If an organ does not function optimally or is damaged in some way and needs cell-replacement, the bone marrow receives a signal and, recognizing the information, releases the stem cells. Stem cells travel through the bloodstream to the signal-sending area using a special messenger.
When they arrive at the target area, they must enter the organ. They then begin to divide, creating 1,000 to 6,000 copies per cell, and then become the appropriate cells of the tissue. In the blood, we can count an average of 2.4 stem cells per microliter, which means 12 million stem cells per 5 litres of blood, but after the age of 25-30, this number gradually decreases. However, the declining number of stem cells can no longer result in adequate regeneration, due to which, along with ageing, the function of the organs deteriorates.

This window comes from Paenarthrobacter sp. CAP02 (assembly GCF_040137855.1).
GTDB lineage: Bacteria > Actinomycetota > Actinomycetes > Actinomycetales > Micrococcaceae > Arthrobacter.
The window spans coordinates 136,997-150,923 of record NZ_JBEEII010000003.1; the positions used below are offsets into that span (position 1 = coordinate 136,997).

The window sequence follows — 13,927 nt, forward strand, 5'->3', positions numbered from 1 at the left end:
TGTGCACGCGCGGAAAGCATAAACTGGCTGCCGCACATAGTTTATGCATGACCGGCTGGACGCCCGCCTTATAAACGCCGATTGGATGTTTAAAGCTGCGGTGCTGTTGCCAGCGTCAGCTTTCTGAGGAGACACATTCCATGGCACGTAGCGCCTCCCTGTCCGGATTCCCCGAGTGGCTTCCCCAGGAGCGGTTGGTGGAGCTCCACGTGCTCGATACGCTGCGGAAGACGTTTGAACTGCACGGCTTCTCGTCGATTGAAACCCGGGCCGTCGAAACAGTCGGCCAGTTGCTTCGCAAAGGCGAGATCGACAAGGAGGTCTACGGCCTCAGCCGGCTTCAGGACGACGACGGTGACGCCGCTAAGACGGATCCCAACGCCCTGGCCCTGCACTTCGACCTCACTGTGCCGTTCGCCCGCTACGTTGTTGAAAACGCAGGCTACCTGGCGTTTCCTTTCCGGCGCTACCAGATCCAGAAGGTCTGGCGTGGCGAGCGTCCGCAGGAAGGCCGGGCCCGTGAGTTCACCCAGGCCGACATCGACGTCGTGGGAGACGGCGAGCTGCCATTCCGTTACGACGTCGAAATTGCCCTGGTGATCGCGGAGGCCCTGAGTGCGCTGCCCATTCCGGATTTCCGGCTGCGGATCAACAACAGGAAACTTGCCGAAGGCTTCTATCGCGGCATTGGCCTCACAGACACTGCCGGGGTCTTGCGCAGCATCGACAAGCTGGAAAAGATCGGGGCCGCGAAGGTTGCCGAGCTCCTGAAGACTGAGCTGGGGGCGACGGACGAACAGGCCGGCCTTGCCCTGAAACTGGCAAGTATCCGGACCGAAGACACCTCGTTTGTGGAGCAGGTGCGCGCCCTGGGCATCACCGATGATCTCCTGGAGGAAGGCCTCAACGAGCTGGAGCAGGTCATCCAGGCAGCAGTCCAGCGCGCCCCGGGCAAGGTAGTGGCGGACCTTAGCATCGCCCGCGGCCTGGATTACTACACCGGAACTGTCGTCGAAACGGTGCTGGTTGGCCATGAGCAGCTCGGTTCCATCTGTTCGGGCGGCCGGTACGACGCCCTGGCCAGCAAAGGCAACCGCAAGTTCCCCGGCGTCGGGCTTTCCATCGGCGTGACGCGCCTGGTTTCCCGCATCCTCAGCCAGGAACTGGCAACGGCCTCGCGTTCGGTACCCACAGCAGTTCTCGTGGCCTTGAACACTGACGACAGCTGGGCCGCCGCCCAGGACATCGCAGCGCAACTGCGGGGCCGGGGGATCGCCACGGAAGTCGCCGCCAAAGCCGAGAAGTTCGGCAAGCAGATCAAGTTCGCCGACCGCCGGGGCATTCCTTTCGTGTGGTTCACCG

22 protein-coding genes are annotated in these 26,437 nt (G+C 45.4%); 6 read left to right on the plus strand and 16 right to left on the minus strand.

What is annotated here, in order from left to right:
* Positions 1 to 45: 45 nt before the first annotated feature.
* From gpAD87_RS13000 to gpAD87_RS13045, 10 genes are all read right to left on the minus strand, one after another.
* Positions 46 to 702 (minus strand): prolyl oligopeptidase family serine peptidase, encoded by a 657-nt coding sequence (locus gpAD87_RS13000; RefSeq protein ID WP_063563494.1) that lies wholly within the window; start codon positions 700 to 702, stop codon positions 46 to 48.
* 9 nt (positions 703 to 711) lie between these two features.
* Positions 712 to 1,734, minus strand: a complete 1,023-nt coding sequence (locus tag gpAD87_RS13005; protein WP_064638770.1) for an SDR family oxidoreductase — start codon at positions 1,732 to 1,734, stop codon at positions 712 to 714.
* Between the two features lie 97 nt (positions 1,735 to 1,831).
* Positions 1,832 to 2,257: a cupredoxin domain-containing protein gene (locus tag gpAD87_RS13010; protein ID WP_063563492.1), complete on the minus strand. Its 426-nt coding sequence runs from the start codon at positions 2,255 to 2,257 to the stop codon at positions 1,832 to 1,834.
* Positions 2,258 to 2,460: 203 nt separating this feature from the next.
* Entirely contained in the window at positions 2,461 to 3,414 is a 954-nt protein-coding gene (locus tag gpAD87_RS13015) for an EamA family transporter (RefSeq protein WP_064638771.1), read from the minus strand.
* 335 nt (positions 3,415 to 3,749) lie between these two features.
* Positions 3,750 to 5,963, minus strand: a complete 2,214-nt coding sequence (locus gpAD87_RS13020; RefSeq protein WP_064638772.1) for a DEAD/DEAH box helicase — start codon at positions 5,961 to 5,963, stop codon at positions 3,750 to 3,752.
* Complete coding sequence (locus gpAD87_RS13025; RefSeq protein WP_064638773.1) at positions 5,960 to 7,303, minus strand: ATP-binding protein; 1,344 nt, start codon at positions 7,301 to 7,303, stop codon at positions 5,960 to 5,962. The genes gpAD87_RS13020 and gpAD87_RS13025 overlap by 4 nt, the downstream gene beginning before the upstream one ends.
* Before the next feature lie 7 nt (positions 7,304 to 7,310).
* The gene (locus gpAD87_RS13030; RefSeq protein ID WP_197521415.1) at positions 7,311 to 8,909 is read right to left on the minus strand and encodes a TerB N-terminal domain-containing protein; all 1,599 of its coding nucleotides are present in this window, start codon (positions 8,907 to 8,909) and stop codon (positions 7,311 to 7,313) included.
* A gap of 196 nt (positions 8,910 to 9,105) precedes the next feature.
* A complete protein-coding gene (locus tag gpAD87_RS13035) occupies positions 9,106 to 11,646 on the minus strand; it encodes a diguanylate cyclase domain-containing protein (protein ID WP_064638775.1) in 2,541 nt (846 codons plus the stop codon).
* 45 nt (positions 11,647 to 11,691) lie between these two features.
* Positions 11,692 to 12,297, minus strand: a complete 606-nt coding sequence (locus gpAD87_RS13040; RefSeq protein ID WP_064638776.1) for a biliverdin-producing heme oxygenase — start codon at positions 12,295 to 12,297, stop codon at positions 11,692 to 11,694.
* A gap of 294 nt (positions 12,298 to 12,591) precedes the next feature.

Bone marrow and tissue stem cells thus form the body’s natural regeneration system. It can be detected that the more stem cells in the body, regardless of age, the better the status of health will become.